10 2.5D Capacitance Extraction [Cong-He-Kahng-et al, DAC’97] Propose and validate five foundations to simplify capacitance extraction Develop a simple yet accurate 2.5D capacitance extraction

11 Verification of Foundations n Method: 3D analysis by FastCap [Nabors-White, TCAD’91] n Geometrical parameters: 0.18 process [NTRS’94]

12 Key Factor to Enable Foundations n Minimum metal density requirement Metals occupy > 30% area on anywhere on routing layer Foundry may introduce dummy metals for metal sparse areas dummy metal

13 Foundation I Effect of Ground and Neighbors Both ground, and neighboring wires on the same layer, have significant shielding effects. Thus, both must be considered for accurate modeling.

14 Shielding Effect of Ground and Neighbors layer i layer i-2 lumped capacitance for victim on layer i coupling between victim and aggressor on layer i-2 C i,i C i,i-2 C i,i C i,i-2 no GND (28.4%)

15 Shielding Effect of Ground and Neighbors layer i layer i-2 lumped capacitance for victim on layer i coupling between victim and aggressor on layer i-2 C i,i C i,i-2 C i,i C i,i-2 no GND + GND (28.4%) (16.3%)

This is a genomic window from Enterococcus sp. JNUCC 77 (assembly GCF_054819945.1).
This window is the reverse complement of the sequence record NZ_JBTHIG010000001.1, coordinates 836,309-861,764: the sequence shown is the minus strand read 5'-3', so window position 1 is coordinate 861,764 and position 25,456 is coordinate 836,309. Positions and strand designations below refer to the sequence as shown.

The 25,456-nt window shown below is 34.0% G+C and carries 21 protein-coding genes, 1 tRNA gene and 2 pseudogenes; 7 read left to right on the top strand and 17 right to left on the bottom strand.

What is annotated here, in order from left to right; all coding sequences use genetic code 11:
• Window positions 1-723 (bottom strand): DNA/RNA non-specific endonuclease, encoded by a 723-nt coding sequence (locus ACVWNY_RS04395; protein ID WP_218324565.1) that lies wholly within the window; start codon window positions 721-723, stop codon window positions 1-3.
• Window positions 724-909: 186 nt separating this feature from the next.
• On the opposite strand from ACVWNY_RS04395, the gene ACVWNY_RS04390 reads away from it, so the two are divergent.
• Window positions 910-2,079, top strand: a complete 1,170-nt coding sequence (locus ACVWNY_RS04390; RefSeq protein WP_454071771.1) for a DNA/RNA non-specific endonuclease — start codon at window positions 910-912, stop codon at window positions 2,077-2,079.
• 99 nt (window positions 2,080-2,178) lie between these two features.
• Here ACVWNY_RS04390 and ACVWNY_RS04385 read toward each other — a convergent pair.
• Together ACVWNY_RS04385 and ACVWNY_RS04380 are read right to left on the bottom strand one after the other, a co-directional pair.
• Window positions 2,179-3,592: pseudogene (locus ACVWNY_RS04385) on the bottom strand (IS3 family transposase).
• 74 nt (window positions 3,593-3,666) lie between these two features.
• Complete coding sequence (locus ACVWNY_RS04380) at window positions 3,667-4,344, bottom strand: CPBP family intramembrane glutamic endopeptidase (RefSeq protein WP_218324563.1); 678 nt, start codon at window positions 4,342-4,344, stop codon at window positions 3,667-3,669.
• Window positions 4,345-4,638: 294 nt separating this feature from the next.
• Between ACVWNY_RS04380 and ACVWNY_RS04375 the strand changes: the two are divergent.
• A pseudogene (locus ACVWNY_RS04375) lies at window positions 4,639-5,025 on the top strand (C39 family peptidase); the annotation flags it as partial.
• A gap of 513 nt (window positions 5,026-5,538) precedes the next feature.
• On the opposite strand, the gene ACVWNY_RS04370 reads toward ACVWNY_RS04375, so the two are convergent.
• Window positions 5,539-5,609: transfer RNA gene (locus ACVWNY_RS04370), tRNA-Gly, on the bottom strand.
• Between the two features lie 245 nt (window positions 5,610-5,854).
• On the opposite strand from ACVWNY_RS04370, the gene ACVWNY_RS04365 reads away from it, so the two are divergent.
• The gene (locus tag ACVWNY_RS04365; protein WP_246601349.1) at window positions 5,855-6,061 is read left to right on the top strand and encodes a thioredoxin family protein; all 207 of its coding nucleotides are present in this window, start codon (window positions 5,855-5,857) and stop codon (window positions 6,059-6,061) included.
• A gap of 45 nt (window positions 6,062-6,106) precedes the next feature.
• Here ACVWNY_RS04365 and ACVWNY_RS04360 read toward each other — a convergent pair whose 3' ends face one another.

16 Shielding Effect of Ground and Neighbors layer i layer i-2 lumped capacitance for victim on layer i coupling between victim and aggressor on layer i-2 C i,i C i,i-2 C i,i C i,i-2 no GND + GND (28.4%) (16.3%) + neighbors (1.8%)

17 Foundation II Coupling between Layers i and i-2 Coupling between wires on layer i and wires on layers i-2 is negligible when the metal density on layer i exceeds a certain threshold.

18 Coupling between Layers i and i-2 layer i layer i-1 layer i-2 lumped capacitance for victim on layer i coupling between victim and aggressor on layer i-2 C i,i C i,i C i,i C i,i-2 --2x4x8x12x

19 Foundation III Coupling Effect of Layers i+2 and i-2 During capacitance extraction for wires on layer i, layers i+2 and i-2 can be treated as ground planes with negligible error. There is no need to look beyond layers i+2 and i-2.

20 Coupling Effect of Layers i+2 and i-2 i i-1 i-2 i+1 i+2 layer lumped capacitance for victim on layer i coupling between victim and central crossover on layer i+1 C i,i C i,i+1 coupling between victim and central crossunder on layer i-1 C i,i C i,i C i,i C i,i-1